NEW YORK (GenomeWeb) – Cancer patients with a certain rare genetic variant may be more susceptible to developing treatment-induced cardiomyopathy, according to a new study.
While new cancer treatments have led to improved survival for many patients, they often come with side effects. Anthracyclines, which are used to treat both solid and hematological cancers, are linked to an increased risk of cardiotoxicity, for example, especially when combined with other drugs likes trastuzumab.
As individual susceptibility to developing cancer therapy-induced cardiomyopathy varies, a team led by researchers at Harvard Medical School examined whether rare variants in genes linked to familial cardiomyopathy were also associated with cardiomyopathy risk among treated cancer patients. As they reported today in the journal Circulation, they found that variants resulting in a truncated titin protein were common among patients who experienced cancer therapy-induced cardiomyopathy (CCM).
"We believe that identification of cancer patients with high CCM risk based on genetic testing will enable healthcare providers to tailor their cardiovascular and oncological monitoring and treatment regimen, which will ultimately improve patients' cardiovascular and oncological prognosis," first author Yuri Kim, a cardiology fellow at Harvard, said in a statement.
In their study, the researchers focused on nine genes that are commonly mutated in patients with dilated cardiomyopathy, including BAG3, LMNA, MYH7, TCAP, TNNT2, and TTN.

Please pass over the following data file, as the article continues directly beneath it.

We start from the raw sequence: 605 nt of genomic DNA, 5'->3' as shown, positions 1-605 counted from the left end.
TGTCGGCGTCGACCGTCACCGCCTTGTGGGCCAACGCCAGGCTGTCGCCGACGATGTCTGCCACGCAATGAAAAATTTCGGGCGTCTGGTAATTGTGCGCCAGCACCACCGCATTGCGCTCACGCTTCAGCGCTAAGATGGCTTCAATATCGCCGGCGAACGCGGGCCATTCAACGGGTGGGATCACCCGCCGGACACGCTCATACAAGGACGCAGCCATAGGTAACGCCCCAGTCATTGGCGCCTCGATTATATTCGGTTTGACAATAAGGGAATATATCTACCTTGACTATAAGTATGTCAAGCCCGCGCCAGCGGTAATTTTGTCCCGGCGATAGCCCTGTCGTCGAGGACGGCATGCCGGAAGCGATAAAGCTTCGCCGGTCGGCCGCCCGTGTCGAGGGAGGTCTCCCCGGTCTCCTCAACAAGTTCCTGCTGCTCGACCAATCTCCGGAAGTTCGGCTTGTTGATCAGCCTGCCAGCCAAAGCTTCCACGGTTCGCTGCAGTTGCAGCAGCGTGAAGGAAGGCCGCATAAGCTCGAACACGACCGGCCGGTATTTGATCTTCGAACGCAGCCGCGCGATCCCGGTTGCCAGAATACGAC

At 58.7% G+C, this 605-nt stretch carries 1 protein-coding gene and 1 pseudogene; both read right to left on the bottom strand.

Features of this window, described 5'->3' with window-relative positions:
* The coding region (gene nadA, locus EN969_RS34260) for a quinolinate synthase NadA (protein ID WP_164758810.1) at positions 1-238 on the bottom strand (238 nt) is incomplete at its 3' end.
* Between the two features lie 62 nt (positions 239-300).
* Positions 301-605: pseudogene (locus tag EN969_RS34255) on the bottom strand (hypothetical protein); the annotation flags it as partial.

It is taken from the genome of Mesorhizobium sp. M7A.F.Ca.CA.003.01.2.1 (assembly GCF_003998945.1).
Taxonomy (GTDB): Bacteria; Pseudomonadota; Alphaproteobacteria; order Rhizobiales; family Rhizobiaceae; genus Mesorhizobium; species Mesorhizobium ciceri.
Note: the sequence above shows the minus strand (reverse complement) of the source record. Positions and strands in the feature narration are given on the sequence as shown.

They sequenced these genes in three cohorts of cancer patients who developed cardiomyopathy: 99 adults with diverse cancers who were retrospectively recruited, 73 adults with breast cancer who were prospectively phenotyped, and 41 prospectively phenotyped children with acute myeloid leukemia. Ninety percent of these 213 patients were treated with anthracyclines and were diagnosed with CCM a median three years after treatment for the retrospectively gathered cohort and a median 0.3 years to 0.7 years after treatment for the other cohorts.
The researchers compared the prevalence of rare variants in these nine genes in the three cohorts to 2,053 individuals from The Cancer Genome Atlas and 445 healthy volunteers.
Overall, CCM patients harbored more rare variants in the cardiomyopathy-linked genes than the other groups. In particular, titin-truncating variants were present among 7.5 percent of CCM patient, as compared to 1.1 percent of TCGA participants, 0.7 percent of healthy volunteers, and 0.6 percent of a reference population. The researchers noted, though, that many TCGA participants were likely treated with anthracyclines and some may have developed CCM.
Clinical outcomes also varied between the groups, as patients with titin-truncating variants were hospitalized more often with heart failure and atrial fibrillation than those without such variants.
To begin to tease out how these variants might influence cardiomyopathy risk, the researchers exposed wild-type mice and mice with a titin-truncating variant to the anthracycline doxorubicin. After treatment, both groups of mice had depressed left ventricle function. The wild-type mice, though, recovered to baseline by week eight, while the mice with a titin-truncating variant continued to have depressed left ventricle function through week 12.
This suggested to the researchers that cancer patients who have an increased genetic susceptibility to develop cardiomyopathy could be identified and placed on treatments to minimize that risk.
"We believe that identification of cancer patients with high CCM risk based on genetic testing will enable healthcare providers to tailor their cardiovascular and oncological monitoring and treatment regimen, which will ultimately improve patients' cardiovascular and oncological prognosis," said Kim.